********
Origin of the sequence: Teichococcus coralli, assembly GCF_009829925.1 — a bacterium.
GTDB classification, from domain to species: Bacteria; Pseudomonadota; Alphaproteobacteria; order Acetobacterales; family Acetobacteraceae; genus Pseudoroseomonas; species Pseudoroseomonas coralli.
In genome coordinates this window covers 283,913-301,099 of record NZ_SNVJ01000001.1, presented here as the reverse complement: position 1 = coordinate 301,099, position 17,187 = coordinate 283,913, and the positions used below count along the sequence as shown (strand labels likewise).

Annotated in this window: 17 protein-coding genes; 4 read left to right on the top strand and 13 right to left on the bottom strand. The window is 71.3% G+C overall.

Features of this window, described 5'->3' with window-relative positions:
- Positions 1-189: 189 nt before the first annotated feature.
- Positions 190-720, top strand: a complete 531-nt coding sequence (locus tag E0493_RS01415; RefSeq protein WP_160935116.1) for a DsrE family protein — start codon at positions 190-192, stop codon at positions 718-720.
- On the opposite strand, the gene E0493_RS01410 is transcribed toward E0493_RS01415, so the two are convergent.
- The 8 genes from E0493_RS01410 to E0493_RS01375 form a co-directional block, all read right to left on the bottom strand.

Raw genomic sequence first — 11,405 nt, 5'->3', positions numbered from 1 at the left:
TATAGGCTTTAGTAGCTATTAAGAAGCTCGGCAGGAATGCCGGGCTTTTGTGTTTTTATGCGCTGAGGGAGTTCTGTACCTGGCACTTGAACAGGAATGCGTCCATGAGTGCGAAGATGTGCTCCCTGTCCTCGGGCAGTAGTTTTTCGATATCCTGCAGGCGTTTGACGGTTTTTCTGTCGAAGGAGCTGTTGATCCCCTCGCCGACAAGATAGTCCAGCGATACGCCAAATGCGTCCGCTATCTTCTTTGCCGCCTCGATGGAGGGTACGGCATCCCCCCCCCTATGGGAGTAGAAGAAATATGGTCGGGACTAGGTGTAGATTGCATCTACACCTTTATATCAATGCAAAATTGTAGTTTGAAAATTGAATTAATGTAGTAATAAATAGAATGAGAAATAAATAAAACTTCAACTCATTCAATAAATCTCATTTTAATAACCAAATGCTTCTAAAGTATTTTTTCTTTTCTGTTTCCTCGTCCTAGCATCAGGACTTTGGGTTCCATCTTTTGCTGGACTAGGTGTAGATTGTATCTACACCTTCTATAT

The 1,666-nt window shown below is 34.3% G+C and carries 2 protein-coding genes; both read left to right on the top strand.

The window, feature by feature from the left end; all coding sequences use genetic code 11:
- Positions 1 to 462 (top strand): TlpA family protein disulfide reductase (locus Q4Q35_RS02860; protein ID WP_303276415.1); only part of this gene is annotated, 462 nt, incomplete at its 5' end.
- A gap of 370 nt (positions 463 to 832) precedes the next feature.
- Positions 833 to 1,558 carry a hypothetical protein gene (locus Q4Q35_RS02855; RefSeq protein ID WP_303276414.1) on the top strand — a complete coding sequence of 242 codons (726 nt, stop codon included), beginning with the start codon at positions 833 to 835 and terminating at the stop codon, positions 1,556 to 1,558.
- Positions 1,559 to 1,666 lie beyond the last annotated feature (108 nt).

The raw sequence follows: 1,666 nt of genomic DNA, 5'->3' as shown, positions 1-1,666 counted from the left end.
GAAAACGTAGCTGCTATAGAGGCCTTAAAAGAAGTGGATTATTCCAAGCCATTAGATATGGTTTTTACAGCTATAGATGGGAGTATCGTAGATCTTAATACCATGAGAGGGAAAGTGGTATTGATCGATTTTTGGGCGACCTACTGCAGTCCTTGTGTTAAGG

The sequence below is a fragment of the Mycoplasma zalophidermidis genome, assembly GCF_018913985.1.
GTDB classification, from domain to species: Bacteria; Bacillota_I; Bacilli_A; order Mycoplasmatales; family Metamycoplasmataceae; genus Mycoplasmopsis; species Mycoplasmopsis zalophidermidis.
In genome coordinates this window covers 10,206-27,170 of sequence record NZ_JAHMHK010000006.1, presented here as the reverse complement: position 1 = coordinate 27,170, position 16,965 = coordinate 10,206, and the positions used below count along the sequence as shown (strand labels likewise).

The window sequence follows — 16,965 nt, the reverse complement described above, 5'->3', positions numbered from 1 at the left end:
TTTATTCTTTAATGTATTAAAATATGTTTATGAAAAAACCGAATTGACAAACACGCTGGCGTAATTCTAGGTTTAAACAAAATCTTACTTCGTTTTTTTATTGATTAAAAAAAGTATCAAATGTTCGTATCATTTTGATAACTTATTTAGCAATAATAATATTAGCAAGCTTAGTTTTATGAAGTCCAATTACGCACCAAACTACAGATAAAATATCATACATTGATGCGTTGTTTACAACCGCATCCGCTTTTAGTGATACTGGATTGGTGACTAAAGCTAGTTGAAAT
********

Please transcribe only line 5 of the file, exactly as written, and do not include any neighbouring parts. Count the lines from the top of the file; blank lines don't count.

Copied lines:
Features of this window, described 5'->3' with window-relative positions: